Subs Up, Cash Flow Down at Cox


Just months away from becoming a private company, Cox Communications Inc. reported mixed third-quarter results, with strong high-speed-data and basic-subscriber growth but reduced 2004 cash-flow guidance to the lower end of the expected range.

Revenue rose 11% to $1.62 billion and pro forma cash flow was up 12.5% to $611 million, excluding a $26.6 million charge for hurricane-related expenses.

The Atlanta-based MSO revised its year-end cash-flow target to the lower end of the 14%-15% range previously predicted. Cox also revised its basic-subscriber-growth target from just under 1% to 0.3%.

In a prepared statement, Cox said operating-cash-flow growth will be impacted by costs associated with recent hurricanes in Florida and Louisiana -- estimated at about $5 million after insurance -- and a litigation judgment tied to TCA Cable TV Inc.’s purchase of three cable systems prior to Cox’s purchase of TCA in 1999.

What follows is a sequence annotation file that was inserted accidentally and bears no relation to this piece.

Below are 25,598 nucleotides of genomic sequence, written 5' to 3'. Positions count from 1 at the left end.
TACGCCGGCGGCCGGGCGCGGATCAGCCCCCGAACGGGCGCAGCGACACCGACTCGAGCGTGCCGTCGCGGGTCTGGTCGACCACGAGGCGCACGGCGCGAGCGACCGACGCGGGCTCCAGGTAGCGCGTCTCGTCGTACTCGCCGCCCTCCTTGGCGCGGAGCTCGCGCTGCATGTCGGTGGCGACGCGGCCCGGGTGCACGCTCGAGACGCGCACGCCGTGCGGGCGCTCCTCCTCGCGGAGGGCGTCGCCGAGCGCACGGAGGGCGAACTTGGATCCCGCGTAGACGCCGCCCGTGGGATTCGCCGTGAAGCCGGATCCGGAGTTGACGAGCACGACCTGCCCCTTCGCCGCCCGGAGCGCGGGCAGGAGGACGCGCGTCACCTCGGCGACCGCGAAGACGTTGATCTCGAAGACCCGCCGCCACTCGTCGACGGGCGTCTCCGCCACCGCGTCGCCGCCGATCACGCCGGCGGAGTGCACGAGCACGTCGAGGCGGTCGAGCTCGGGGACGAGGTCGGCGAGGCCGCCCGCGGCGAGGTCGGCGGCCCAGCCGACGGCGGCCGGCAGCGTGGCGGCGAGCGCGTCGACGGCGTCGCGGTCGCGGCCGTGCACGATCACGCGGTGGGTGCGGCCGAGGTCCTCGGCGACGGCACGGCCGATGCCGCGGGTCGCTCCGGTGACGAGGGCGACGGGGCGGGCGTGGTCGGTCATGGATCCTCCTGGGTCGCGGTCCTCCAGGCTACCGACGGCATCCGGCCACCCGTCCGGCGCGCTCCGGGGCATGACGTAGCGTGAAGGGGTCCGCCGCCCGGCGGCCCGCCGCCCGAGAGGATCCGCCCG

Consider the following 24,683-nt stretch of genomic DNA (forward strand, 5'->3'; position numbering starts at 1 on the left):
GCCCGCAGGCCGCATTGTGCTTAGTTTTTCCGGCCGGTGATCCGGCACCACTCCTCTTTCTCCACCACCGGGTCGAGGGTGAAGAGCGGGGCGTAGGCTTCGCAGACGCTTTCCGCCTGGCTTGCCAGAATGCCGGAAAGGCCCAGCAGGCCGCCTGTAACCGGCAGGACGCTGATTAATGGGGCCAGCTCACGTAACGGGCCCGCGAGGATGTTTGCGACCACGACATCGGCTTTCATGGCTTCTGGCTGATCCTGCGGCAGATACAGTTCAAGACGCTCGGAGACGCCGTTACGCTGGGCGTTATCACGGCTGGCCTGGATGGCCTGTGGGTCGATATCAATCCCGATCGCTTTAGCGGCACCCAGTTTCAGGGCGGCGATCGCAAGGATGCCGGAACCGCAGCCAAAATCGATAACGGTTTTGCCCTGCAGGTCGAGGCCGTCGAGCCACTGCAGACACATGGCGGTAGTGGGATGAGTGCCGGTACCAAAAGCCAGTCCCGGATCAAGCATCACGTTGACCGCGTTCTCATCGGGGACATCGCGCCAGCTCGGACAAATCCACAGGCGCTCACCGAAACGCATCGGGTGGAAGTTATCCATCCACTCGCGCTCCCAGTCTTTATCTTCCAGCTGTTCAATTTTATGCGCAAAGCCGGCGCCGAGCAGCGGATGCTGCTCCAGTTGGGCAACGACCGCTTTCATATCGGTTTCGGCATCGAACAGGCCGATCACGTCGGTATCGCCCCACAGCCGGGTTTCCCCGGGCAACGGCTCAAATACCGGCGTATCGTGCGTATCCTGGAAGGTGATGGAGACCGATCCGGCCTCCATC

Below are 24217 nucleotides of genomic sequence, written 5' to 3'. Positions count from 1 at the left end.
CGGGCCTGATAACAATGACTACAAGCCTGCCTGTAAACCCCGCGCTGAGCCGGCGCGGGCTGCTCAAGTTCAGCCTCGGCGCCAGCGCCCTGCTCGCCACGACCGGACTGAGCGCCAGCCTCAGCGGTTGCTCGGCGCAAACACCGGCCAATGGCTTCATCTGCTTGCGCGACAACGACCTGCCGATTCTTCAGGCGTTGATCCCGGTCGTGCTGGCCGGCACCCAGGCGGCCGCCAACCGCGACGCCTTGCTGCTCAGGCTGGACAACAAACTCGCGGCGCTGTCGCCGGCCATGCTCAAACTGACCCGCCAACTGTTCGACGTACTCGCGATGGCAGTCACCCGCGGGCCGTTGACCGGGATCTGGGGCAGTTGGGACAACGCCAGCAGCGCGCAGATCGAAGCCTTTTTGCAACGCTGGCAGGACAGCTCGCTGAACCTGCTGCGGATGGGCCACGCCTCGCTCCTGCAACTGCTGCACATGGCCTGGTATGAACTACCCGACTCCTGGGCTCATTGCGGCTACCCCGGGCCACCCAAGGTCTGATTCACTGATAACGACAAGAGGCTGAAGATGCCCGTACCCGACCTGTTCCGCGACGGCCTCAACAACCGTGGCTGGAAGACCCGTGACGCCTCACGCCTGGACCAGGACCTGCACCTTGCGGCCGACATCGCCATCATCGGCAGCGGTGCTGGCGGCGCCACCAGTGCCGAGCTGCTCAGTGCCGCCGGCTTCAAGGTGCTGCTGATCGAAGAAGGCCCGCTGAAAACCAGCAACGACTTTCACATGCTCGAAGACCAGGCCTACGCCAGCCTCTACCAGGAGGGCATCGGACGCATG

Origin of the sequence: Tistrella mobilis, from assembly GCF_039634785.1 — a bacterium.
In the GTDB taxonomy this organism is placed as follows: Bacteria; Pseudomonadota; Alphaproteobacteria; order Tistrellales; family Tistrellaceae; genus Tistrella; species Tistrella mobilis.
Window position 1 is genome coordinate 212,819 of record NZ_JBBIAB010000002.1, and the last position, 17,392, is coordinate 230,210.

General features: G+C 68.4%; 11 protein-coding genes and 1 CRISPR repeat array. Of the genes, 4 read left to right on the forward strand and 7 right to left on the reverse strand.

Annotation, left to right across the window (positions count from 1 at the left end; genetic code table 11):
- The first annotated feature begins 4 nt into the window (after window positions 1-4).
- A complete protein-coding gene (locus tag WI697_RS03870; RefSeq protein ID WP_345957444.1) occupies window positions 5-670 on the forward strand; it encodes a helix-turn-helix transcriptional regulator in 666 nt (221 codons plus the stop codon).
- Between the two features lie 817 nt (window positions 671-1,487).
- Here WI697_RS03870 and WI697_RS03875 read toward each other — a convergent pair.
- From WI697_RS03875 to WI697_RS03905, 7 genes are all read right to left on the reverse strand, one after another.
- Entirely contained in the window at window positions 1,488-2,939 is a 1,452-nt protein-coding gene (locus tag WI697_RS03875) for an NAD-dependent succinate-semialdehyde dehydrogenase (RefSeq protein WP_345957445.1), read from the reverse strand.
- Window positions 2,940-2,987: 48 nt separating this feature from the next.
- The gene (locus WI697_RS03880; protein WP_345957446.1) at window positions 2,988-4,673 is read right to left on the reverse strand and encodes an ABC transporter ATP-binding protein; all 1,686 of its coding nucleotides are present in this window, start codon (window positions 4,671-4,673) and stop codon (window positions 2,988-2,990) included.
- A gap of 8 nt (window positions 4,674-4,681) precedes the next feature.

On Oct. 15, a Texas court awarded a charitable foundation that owned some of the systems included in that TCA sale about $22 million. Cox is appealing the verdict.

Cox added 18,000 basic subscribers in the period, down from 30,000 in the same quarter last year. Digital subscribers rose by 73,000, down from 121,000 in 2003, and high-speed-data customers increased by 184,000 customers, or 14,200 per week, double the additions in the previous quarter. Cox also added 83,000 digital-telephone customers, its highest single-quarter addition ever.

Cox said earlier this month that it had accepted a proposal from its parent, Cox Enterprises Inc., to purchase the remaining 38% of Cox Communications stock CEI didn’t own at $34.75 per share. That deal is expected to close in mid-December, making Cox Communications a privately held company.